Saturday, May 07, 2011

Poem about Humboldt

Downtown Humboldt around the time the poem was written...

Ode to the North
[With apologies to Longfellow, and
acknowledgement to the Franssens]
Author anonymous
(Written circa 1938)

In the old Red River Valley,
Near the muddy, rusty, river
There’s a town by the name of Humboldt
Little town, quite far from St. Cloud!
Up, far up into the Northland
Where the people are dirt farmers
Strong and handsome sidewalk farmers.
Farm one farm and then another
Farms the whole damn country round them
Rent the land by sections, even
When we farm only 100 acres!

Much the things they do there different
All use tractors ‘stead of horses
Trucks and trailers ‘stead of wagons
People there are great on motors,
All got cars and big machineries
Packards, Plymouths, Dodges Chevies
Buicks, Fords what got the shimmies
Deering, Farmalls, Allis Chalmers,
Bradley, Deere John, and Missus Harris
All own combines, lusty swathers,
But they don’t have cultivators
Cause they don’t grow corn way up there.

In the springtime comes the rainstorms
Rains and rains and comes the gumbo
Slippery, slimey, black and dirty
Charlsie scrapers and calls it cowshit
Cause its all so smooth and stickey
Trucks get stuck, must be pulled out
By the fat man’s caterpillar
Gum gets tracked in the houses
Housewives have to clean and scrub them
But they do these little labors
Think not much of little labors
Glad to live up in the Northland.

Up from St. Cloud comes the girlies
Stay to sport away vacation
With Aunt Pearl and Uncle Ollie (Berg)
Tear around with neighbor laddies,
Goes to shows with Wimp and Gordy
Vamps around and goes to Bronson
Have themselves a plenty good time
Play the checkers and the ping-pong
Drink root beer and eats the pop corn
Rides in trucks and on the combine
Drive Joe Diamond's “Master Chevie”
And with his beloved, Jerry!

In the town there is the people
Leonard, Herb and Lawrence Diamond
Big B’S-ers, them three fellows
Like to tease and tell big stories
All in fun does Ikey do it
Him the Cop, - - - the Chief of Police
Him the Fire Sergeant also,
But not the Mayor,
Him is Tom Brown.
Squirty little duck, the mayor,
All for work and money getter.

Bumped his head on Bud’s truck mirror
Wondered what the hell had happened
Looked around and pulled his whiskers
Bud and Donnie blowed a tire
Knocked the cap from Uncle Bud off
Blew the cigarette from his mouth out
Donnie Brown rolled over backwards
Laughed & laughed and rubbed his stomach
Him the kid that can fry “burgers”
Juicy, greasy hot hamburgers
He displayed his art one winter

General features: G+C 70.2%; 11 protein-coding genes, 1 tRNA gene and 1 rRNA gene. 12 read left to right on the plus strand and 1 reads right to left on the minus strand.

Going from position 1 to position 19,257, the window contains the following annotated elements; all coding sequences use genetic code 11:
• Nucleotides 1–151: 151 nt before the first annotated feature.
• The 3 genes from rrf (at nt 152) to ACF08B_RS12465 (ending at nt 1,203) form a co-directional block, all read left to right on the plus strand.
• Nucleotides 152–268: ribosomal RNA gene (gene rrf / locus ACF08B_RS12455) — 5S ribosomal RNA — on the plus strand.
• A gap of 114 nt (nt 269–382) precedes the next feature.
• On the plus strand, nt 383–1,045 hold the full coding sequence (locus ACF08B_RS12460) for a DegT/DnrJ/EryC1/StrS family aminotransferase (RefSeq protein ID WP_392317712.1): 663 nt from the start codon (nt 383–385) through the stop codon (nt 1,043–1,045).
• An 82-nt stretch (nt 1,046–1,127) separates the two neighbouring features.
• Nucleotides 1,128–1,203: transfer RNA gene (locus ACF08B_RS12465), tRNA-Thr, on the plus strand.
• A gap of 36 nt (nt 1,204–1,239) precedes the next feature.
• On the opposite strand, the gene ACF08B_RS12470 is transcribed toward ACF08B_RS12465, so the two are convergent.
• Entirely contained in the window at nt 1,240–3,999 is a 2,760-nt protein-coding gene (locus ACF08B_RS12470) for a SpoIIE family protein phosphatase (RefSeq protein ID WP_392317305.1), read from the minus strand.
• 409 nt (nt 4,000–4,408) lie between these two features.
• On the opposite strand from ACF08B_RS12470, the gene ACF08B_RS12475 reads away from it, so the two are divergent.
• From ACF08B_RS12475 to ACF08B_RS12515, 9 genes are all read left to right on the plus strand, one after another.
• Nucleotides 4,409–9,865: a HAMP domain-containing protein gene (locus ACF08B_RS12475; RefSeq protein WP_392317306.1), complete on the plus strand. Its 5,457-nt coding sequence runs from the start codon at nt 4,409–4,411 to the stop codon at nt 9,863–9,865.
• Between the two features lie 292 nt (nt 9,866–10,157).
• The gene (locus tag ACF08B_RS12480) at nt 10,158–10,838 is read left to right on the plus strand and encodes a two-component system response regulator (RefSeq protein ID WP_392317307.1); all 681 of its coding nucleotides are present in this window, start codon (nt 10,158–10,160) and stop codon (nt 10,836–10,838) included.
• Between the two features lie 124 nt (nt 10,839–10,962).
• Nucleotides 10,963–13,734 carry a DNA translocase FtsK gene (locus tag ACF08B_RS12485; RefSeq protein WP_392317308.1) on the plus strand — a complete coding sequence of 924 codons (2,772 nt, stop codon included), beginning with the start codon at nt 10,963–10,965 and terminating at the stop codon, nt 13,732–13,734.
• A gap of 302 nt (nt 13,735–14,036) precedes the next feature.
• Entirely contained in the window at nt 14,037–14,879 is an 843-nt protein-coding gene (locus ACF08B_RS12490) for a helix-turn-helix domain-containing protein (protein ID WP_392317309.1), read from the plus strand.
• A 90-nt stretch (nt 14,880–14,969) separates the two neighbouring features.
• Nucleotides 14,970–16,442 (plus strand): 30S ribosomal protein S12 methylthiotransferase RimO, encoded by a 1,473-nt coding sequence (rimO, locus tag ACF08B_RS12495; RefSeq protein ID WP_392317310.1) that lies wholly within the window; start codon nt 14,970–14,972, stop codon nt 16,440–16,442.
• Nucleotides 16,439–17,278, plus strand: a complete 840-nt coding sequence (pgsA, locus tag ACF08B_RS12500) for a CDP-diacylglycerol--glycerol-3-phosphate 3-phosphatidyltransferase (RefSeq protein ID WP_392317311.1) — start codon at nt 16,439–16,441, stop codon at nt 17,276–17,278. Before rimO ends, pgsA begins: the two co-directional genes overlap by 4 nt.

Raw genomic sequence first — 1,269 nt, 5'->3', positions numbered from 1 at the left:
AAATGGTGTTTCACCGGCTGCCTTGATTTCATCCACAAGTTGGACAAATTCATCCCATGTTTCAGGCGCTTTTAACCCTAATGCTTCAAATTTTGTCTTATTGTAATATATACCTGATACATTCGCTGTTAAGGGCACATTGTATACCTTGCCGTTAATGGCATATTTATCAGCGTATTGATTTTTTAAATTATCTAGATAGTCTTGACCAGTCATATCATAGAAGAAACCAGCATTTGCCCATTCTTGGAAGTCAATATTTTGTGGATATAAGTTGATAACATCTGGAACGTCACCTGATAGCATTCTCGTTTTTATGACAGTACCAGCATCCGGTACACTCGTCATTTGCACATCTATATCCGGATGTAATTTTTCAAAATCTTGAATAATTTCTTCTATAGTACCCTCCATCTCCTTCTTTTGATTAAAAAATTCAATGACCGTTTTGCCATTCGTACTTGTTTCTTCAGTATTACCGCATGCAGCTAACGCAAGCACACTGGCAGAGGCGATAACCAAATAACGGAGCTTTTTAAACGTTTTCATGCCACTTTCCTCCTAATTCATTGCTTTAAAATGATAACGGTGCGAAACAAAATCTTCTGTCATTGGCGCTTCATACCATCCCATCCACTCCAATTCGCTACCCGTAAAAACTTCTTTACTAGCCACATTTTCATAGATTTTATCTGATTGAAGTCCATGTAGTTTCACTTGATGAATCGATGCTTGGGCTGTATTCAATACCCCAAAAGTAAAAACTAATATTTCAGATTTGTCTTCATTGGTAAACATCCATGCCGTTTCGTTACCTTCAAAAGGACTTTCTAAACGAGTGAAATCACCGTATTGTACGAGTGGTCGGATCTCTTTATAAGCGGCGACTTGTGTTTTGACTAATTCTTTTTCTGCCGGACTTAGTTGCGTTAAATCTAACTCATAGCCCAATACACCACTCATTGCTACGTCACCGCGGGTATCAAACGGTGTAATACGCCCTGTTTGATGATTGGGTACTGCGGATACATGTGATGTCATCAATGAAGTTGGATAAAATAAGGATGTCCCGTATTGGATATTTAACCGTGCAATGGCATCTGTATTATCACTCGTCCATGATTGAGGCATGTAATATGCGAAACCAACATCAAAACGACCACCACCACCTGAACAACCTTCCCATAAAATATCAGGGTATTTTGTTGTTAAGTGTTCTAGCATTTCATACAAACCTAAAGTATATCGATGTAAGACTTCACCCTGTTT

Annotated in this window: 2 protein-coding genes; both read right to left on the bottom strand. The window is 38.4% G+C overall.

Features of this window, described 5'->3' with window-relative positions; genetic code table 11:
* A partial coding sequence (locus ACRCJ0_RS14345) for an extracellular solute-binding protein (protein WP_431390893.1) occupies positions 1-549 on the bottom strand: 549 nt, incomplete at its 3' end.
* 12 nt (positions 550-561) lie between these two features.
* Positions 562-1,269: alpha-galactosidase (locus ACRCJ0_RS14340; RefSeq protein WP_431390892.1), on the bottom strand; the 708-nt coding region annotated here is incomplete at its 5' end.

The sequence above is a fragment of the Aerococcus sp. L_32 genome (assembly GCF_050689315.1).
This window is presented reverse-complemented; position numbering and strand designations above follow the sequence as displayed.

At Aunt Pearl’s and Buds Household

Also for Tom, works Sylvester,
Fat and happy Slim Sylvester,
Went with teacher from the "Hoc Schule"
Drives himself a pretty Chevie
Scoots around with old "Shell" gas truck
Round town and in the country
Bringing gasses to the farmers
Much he teases little Mary
Also Pete and sassy Jerry

Humboldt Car Dealership (individuals by cars & lone dog, unknown!)
In the town is Mama Irving,
Runs a store with Papa Irving
(Him a fogie, her a fidget)
Handles stuff from food to hardware
Groceries, hair pins, combs and dust pans
Brooms and brushes, hankies, clothes pins
Diapers, buttons, shoes and stockings
Cough drops, meat and under clothing
Salt and sugar, ladies panties
Slips, braziers, and even nectar
Hats and hard wear, candy, aprons,
From this stuff she makes her money.

Other store is owned by Florence
Sells as much as Mrs. Irving
Employs more folks than Mrs. Irving
Works in store is Johnnie Easter
Maymie Jury and Ruth McEwen
Talking much and selling little
Back in store is the Post Office
Where they sell the stamps and postcards.

On the corner is the restaurant;
Edith, Andy, Own the eat shop,
Sell the beer, the pop and candy,
Make the lunches, fine and dandy!
Sell the gum, the Coco Cola,
Make good Money buy the Packard.
Just before they own the V-8,
How you like for making profit?
Here they have a nickelodeon ,
Play the records that are famous.
Much the people like these people,
They are nice and healthy people.

Cross the street is Humboldt garage,
Owned by Schantz, Ollie and Bob.
Sell car parts and fix the tractors,
Sell gasoline from pumps on the corner
Ollie sits and reads the stories,
Keeps the books and darns the stockings.
Bob he all the time is busy,
Fixing kick-offs, motors, loaders.
Sells the spark-plugs and the gaskets.
Fixes horns, the pistons, tires
Makes the cash and builds a house
for himself and little Ollie.

Down the street is competition, called
Ben's Standard Service station.
Run by Ben and Lottie Matthew.
Ben on Sunday wears the apron,
Lottie knits and scarves embroiders
Crochets doilies, scarves and runners.
Sells them to the many tourists.
Those old timers had but two kids,
One was Annie, one was Lomas.
They are married, have their own kids
Lomas lives right next to parents,
Has two boys named Dean and Dennis.

Next to Lomas lives a blowhole,
Big & Burly Billie Johnson.
Once had rheumatism badly
Now is healthy as a bed bug.
Little woman was a Diamond,
Pretty, charming Amey Diamond,
Had the baby little Gary,
Cute and fat the little Gary
No big blow-hole like his daddy,
Ride the walker, spill the groceries,
Mama say "No, no dear Gary,
Mustn't eat the butter darling,
Lets go over, see Aunt Marva.

Also in town are preachers,
Two big women preachers mind you.
Live alone in buff and white hut,
Rent paid by the congregation.
Dog they got and chevie also,
Go to Cass Lake on vacation,
Leave the house alone with chickens.
Do their preaching and their teaching
in the white church on the corner.
Keep a garden in the meantime,
raise themselves nice red tomatoes
to be swiped by naughty girlies.
Next in line comes Grandma Matthew,
lives in her nice little tepee.
Raises flowers in her garden
Up to snuff she keeps her household
Nice old lady, kind to neighbors!